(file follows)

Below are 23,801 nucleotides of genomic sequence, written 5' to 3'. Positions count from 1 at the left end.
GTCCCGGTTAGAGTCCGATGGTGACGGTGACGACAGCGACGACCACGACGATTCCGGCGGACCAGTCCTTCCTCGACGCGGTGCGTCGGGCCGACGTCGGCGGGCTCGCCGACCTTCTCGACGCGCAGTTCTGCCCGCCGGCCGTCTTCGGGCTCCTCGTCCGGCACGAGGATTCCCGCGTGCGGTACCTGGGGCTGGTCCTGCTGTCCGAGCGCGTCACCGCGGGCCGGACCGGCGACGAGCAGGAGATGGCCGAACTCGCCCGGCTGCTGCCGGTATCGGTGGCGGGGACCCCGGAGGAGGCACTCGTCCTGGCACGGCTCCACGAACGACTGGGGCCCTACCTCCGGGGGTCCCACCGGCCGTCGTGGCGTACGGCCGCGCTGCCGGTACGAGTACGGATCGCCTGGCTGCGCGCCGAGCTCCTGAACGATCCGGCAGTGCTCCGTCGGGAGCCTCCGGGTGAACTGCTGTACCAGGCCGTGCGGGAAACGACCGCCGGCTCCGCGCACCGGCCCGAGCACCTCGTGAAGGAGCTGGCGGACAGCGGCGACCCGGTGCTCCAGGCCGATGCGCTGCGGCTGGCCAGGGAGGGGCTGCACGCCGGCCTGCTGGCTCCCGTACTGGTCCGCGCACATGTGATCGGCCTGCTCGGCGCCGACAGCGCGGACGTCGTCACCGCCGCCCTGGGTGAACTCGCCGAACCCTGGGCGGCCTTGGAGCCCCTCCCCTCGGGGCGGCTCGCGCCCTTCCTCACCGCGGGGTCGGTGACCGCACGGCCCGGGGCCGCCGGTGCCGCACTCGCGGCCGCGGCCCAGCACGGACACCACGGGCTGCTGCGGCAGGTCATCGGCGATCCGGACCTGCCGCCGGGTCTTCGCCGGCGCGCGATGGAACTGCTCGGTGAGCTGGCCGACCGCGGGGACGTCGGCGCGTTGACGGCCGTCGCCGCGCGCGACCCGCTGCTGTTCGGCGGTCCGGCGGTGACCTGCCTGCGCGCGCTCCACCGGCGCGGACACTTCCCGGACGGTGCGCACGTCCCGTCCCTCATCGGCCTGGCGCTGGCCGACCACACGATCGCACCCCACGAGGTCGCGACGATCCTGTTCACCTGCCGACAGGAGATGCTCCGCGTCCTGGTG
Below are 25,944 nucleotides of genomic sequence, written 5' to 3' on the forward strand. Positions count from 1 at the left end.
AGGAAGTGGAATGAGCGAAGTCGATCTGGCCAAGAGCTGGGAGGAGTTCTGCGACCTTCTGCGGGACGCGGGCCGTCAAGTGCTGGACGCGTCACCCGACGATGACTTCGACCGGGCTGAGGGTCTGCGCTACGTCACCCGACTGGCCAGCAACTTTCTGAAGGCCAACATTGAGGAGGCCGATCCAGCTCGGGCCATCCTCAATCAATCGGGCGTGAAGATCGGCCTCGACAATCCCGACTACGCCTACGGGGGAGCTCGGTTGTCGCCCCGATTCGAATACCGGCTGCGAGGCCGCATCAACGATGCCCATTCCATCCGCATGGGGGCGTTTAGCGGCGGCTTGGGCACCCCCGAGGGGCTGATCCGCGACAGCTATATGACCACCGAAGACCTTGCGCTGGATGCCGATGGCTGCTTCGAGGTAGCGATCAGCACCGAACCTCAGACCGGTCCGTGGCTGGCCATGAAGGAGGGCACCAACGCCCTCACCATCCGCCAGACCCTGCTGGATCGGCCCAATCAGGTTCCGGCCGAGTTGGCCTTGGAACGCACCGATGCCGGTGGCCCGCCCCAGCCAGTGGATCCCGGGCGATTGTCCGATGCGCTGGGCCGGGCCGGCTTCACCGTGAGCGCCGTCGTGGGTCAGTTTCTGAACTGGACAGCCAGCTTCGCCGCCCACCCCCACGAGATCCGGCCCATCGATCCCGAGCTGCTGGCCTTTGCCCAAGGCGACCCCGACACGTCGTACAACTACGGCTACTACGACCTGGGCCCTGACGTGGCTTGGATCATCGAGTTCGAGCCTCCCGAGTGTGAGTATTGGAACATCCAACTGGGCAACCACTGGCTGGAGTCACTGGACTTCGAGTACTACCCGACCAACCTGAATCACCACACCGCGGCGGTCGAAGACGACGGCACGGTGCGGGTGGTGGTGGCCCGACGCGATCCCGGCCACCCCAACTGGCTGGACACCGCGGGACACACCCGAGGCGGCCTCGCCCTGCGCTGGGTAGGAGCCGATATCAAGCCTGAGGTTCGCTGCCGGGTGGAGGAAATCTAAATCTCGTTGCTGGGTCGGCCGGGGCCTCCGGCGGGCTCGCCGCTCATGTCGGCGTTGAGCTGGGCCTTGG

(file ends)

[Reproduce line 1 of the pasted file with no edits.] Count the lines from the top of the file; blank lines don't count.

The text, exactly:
Below are 23,801 nucleotides of genomic sequence, written 5' to 3'. Positions count from 1 at the left end.